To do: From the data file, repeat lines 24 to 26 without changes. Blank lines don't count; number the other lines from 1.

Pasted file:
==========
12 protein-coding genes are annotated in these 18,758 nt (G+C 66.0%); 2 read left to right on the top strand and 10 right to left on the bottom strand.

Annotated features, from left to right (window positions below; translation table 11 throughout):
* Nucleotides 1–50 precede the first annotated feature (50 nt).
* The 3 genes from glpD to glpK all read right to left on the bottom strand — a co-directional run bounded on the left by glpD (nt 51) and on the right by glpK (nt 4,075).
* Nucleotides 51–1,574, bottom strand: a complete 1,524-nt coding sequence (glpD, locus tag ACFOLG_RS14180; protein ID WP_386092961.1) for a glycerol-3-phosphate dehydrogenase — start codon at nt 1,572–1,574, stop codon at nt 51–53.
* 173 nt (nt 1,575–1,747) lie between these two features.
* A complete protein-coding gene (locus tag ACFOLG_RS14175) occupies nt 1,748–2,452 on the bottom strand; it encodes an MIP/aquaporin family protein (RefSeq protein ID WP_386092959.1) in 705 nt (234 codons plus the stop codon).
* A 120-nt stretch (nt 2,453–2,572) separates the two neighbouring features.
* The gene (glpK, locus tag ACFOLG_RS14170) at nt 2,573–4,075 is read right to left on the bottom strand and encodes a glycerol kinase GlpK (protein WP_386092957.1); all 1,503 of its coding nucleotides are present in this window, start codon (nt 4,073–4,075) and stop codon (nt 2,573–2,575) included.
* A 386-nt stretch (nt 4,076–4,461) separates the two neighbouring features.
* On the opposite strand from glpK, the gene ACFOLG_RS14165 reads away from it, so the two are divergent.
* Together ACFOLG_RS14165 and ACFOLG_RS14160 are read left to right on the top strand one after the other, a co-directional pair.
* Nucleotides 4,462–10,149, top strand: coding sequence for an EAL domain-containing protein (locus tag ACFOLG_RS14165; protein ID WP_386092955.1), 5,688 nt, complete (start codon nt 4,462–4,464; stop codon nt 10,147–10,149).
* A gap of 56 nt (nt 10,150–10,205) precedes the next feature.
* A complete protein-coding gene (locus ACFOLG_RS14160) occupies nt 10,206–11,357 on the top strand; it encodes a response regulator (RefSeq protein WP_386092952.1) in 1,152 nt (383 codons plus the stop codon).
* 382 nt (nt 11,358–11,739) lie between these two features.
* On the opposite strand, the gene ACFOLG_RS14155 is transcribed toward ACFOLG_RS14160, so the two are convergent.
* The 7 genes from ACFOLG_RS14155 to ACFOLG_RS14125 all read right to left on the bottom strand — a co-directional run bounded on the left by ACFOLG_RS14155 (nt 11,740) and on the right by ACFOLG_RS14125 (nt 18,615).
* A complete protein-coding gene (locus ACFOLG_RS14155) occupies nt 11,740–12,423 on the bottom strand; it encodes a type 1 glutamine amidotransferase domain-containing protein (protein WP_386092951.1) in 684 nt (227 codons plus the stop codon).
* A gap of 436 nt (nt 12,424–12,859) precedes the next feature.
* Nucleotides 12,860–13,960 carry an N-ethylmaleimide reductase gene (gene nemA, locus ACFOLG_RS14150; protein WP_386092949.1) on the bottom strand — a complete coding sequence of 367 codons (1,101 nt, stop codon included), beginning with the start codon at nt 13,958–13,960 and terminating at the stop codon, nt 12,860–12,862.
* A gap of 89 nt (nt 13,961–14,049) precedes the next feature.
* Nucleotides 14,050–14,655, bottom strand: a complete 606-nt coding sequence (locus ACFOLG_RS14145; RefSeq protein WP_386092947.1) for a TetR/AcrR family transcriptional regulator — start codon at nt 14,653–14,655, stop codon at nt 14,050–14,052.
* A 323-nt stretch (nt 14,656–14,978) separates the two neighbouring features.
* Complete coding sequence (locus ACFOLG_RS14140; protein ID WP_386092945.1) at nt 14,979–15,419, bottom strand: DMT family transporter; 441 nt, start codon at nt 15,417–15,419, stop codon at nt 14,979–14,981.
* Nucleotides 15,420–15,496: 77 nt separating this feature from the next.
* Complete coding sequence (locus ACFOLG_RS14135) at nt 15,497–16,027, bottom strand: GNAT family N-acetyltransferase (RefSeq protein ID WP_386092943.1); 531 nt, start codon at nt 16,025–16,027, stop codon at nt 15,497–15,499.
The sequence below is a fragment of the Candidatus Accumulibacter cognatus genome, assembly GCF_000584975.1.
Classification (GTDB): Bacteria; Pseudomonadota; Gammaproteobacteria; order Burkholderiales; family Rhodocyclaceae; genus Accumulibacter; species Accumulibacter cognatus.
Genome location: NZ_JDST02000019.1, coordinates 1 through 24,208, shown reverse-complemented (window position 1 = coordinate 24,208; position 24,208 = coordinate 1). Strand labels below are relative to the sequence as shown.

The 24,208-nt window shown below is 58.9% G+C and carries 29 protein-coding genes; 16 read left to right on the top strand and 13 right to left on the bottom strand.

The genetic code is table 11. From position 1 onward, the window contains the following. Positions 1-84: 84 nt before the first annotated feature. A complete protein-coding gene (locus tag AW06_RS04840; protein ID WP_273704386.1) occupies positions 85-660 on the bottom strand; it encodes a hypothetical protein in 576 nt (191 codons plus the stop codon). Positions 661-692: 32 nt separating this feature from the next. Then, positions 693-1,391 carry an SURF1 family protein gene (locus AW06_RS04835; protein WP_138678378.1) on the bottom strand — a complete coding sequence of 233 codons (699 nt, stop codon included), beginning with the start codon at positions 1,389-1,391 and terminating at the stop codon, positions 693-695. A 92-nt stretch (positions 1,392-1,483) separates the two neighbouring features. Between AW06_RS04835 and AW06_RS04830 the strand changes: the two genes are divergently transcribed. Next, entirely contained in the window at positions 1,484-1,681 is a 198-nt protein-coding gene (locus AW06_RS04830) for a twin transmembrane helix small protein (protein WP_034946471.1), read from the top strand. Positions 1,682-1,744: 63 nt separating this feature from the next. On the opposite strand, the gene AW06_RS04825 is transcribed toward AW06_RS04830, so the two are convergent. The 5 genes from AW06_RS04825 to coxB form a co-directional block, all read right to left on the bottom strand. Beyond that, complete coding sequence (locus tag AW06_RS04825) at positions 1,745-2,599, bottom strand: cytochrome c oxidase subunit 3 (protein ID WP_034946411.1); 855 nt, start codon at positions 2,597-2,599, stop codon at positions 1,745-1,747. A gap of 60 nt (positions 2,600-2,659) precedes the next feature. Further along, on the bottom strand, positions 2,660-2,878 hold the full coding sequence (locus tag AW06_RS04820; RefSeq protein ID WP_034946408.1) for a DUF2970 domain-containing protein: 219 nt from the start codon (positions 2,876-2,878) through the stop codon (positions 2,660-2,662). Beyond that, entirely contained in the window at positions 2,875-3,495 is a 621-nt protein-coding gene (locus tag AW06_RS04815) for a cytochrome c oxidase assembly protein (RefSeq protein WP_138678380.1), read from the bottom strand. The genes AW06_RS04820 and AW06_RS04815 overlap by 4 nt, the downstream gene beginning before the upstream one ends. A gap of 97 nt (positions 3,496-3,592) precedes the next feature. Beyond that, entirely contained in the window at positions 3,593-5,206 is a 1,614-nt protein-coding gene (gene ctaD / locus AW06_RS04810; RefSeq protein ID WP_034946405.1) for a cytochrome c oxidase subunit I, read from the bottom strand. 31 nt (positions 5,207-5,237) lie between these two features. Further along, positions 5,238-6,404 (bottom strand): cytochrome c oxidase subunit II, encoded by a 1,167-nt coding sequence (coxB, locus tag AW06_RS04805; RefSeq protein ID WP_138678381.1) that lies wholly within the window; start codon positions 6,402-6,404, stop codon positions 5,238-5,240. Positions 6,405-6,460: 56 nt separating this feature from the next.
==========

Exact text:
* A 323-nt stretch (nt 14,656–14,978) separates the two neighbouring features.
* Complete coding sequence (locus ACFOLG_RS14140; protein ID WP_386092945.1) at nt 14,979–15,419, bottom strand: DMT family transporter; 441 nt, start codon at nt 15,417–15,419, stop codon at nt 14,979–14,981.
* Nucleotides 15,420–15,496: 77 nt separating this feature from the next.